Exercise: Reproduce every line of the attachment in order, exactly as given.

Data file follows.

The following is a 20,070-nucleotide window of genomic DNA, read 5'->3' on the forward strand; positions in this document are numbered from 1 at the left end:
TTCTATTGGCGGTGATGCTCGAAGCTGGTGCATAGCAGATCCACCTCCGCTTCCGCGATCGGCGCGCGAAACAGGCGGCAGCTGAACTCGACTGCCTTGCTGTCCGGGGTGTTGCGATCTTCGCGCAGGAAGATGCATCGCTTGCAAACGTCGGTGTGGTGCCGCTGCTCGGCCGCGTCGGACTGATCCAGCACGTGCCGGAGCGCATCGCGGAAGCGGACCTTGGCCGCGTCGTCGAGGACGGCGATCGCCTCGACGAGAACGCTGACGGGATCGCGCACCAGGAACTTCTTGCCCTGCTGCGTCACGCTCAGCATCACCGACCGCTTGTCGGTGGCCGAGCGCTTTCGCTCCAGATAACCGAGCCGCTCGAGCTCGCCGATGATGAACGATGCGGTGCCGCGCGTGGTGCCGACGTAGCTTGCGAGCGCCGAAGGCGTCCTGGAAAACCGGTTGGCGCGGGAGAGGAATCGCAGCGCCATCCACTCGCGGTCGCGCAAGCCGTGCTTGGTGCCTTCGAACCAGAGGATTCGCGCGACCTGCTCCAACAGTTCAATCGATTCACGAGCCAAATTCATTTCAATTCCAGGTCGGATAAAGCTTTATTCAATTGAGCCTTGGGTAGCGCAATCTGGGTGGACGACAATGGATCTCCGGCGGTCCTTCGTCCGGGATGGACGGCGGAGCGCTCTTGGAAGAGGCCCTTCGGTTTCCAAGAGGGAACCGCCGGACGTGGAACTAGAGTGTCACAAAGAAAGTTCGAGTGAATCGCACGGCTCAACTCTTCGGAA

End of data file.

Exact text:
The following is a 20,070-nucleotide window of genomic DNA, read 5'->3' on the forward strand; positions in this document are numbered from 1 at the left end:
TTCTATTGGCGGTGATGCTCGAAGCTGGTGCATAGCAGATCCACCTCCGCTTCCGCGATCGGCGCGCGAAACAGGCGGCAGCTGAACTCGACTGCCTTGCTGTCCGGGGTGTTGCGATCTTCGCGCAGGAAGATGCATCGCTTGCAAACGTCGGTGTGGTGCCGCTGCTCGGCCGCGTCGGACTGATCCAGCACGTGCCGGAGCGCATCGCGGAAGCGGACCTTGGCCGCGTCGTCGAGGACGGCGATCGCCTCGACGAGAACGCTGACGGGATCGCGCACCAGGAACTTCTTGCCCTGCTGCGTCACGCTCAGCATCACCGACCGCTTGTCGGTGGCCGAGCGCTTTCGCTCCAGATAACCGAGCCGCTCGAGCTCGCCGATGATGAACGATGCGGTGCCGCGCGTGGTGCCGACGTAGCTTGCGAGCGCCGAAGGCGTCCTGGAAAACCGGTTGGCGCGGGAGAGGAATCGCAGCGCCATCCACTCGCGGTCGCGCAAGCCGTGCTTGGTGCCTTCGAACCAGAGGATTCGCGCGACCTGCTCCAACAGTTCAATCGATTCACGAGCCAAATTCATTTCAATTCCAGGTCGGATAAAGCTTTATTCAATTGAGCCTTGGGTAGCGCAATCTGGGTGGACGACAATGGATCTCCGGCGGTCCTTCGTCCGGGATGGACGGCGGAGCGCTCTTGGAAGAGGCCCTTCGGTTTCCAAGAGGGAACCGCCGGACGTGGAACTAGAGTGTCACAAAGAAAGTTCGAGTGAATCGCACGGCTCAACTCTTCGGAA